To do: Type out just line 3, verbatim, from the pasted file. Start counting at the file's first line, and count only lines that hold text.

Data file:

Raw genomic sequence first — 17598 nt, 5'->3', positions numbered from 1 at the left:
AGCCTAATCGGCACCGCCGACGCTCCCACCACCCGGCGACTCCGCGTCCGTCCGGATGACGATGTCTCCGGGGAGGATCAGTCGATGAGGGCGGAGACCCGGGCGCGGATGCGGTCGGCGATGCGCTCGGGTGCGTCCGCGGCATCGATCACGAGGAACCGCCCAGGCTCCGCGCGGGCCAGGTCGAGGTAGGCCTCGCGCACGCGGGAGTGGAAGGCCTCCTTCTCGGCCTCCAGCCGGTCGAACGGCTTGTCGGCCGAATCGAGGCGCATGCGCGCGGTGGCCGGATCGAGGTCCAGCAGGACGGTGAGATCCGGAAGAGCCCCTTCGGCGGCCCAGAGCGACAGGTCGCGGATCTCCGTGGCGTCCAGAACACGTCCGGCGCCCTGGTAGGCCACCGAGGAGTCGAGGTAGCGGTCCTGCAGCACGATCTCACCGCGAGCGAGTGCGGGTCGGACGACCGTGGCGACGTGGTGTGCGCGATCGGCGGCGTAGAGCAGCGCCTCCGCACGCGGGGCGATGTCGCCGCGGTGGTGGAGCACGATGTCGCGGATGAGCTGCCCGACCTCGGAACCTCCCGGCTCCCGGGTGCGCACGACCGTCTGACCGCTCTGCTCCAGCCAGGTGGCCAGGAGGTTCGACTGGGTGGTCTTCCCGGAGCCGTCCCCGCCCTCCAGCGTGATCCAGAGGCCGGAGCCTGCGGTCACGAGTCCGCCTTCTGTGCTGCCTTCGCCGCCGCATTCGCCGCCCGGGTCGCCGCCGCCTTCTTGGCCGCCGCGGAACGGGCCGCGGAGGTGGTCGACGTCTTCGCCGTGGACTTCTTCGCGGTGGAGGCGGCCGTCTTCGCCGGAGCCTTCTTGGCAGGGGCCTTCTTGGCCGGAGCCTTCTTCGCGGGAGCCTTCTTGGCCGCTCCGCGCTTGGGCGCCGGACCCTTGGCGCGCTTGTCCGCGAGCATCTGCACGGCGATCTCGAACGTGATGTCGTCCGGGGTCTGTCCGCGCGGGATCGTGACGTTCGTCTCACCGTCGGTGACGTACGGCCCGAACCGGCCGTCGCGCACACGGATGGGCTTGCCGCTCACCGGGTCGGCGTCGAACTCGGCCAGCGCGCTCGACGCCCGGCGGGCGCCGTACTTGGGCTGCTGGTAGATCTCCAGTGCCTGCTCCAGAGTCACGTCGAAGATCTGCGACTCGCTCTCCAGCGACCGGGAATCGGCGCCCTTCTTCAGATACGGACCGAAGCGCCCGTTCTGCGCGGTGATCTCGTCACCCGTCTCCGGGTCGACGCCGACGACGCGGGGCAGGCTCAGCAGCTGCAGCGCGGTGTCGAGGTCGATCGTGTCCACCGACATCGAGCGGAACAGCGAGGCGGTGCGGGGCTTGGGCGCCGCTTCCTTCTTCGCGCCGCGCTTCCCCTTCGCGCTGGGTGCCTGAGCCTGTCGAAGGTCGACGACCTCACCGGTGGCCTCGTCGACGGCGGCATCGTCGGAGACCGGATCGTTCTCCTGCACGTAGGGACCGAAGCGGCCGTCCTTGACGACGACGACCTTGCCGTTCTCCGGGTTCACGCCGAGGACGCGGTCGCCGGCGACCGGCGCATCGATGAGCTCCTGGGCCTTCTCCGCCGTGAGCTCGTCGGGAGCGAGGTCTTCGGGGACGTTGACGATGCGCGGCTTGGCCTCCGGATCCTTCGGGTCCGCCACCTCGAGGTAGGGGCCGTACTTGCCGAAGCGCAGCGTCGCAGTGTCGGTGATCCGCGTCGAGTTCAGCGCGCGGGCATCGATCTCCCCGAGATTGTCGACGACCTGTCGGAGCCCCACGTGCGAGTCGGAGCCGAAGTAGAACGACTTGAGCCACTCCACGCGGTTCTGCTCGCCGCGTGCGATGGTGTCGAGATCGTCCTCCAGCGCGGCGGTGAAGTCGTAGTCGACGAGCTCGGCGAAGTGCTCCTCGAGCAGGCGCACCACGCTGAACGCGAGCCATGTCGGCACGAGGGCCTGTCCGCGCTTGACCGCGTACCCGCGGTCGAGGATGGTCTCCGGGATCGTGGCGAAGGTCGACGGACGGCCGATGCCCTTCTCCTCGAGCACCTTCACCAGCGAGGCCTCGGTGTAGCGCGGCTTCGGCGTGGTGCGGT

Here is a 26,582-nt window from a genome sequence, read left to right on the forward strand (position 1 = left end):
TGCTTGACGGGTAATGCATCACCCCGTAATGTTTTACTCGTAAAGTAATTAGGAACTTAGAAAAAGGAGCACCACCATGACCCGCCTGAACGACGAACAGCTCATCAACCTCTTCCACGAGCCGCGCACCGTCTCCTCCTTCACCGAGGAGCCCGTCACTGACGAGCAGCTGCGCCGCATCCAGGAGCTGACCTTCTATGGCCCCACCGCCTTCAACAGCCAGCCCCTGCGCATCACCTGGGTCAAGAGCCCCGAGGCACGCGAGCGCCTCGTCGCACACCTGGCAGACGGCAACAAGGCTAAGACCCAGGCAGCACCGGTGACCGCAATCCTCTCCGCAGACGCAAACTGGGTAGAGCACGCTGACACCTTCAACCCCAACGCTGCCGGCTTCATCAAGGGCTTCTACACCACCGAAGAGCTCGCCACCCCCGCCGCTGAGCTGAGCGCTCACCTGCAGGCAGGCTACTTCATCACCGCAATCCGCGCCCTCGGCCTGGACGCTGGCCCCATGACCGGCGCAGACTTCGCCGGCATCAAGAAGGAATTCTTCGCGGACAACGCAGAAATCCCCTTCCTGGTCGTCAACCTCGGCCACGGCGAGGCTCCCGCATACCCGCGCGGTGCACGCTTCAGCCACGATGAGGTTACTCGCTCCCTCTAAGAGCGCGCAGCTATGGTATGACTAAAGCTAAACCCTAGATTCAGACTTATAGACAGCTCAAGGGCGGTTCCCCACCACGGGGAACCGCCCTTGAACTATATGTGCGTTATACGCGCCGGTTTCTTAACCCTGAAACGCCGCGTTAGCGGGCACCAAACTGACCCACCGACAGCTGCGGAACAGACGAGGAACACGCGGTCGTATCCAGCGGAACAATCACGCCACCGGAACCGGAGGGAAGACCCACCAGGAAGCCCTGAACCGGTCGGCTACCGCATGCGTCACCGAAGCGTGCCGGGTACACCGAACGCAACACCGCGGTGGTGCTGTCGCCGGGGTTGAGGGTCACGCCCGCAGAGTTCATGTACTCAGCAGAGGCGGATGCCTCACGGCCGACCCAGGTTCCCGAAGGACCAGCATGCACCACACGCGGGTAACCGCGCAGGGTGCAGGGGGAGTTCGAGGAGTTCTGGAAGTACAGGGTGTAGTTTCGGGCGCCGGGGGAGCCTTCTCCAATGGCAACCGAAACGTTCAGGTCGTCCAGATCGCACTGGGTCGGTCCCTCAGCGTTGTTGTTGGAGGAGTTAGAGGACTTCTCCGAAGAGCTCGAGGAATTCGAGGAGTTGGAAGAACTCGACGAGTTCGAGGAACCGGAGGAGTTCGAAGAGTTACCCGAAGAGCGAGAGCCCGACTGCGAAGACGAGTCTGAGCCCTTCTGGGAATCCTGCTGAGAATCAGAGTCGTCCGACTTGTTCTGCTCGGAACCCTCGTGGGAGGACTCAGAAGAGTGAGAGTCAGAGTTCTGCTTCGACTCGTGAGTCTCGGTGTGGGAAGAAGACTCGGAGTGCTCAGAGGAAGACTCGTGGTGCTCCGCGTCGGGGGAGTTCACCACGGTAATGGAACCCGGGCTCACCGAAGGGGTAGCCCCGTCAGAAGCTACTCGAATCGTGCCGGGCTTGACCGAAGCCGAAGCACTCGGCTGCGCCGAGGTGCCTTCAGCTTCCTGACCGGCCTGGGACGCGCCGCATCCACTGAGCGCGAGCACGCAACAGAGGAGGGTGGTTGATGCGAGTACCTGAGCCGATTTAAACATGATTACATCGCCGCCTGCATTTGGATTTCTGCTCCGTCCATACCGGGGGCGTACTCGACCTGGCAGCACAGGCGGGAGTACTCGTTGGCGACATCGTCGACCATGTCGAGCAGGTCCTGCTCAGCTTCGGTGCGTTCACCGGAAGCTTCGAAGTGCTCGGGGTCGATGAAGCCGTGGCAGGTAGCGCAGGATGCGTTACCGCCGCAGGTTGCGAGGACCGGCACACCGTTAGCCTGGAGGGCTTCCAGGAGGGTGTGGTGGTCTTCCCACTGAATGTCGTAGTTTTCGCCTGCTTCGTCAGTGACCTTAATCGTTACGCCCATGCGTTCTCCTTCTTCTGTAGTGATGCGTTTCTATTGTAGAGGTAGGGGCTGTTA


Here is a 26,582-nt window from a genome sequence, read left to right on the forward strand (position 1 = left end):